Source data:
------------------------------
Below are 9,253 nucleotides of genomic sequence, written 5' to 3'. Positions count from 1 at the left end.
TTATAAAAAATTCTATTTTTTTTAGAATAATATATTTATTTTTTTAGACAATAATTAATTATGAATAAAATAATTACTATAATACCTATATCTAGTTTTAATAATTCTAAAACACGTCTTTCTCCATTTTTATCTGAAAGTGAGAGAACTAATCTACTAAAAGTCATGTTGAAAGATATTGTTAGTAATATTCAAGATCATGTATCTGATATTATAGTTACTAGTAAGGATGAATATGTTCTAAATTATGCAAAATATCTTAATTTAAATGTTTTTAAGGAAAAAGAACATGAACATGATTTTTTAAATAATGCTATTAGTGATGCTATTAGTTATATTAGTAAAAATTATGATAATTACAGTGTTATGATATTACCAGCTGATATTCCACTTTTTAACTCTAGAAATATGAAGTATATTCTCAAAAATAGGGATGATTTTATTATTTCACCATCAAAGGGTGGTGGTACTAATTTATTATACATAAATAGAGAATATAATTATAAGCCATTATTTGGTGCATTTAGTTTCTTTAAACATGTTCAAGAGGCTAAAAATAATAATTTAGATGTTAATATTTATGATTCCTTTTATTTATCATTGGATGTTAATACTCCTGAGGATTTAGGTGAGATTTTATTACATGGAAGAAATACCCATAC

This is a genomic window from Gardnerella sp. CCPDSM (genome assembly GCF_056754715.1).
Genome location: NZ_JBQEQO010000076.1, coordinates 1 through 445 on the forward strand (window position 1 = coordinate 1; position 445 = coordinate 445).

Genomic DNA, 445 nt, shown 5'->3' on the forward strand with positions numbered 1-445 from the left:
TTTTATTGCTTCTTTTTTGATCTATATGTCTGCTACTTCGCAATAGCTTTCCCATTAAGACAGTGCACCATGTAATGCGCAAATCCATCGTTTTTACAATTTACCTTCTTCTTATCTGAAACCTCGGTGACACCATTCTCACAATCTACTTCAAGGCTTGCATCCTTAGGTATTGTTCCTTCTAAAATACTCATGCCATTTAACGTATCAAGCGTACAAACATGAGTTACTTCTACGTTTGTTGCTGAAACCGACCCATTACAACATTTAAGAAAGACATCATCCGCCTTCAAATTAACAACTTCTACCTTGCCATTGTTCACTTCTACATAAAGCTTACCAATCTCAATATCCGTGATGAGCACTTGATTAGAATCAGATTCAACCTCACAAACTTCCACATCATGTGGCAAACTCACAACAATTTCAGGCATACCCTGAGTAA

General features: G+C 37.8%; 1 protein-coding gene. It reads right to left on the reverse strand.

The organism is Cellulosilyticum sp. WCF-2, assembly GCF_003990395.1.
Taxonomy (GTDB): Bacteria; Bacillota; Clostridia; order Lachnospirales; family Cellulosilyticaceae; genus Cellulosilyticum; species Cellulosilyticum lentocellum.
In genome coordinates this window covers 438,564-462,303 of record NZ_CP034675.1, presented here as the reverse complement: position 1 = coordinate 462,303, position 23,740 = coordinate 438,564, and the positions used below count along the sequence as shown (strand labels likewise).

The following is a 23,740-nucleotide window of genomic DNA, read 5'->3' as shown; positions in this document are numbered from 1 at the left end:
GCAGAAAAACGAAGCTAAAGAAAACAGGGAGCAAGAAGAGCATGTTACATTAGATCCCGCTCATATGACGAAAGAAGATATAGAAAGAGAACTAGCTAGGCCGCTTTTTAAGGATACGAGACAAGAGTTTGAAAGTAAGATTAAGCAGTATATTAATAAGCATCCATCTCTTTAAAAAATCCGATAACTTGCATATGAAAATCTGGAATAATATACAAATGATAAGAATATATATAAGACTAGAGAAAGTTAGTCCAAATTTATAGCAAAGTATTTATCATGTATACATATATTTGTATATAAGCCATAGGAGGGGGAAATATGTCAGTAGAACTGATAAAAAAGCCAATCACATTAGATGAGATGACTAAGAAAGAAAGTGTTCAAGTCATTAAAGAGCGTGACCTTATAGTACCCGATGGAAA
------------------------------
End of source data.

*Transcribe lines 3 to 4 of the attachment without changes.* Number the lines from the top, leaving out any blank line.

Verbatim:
This is a genomic window from Gardnerella sp. CCPDSM (genome assembly GCF_056754715.1).
Genome location: NZ_JBQEQO010000076.1, coordinates 1 through 445 on the forward strand (window position 1 = coordinate 1; position 445 = coordinate 445).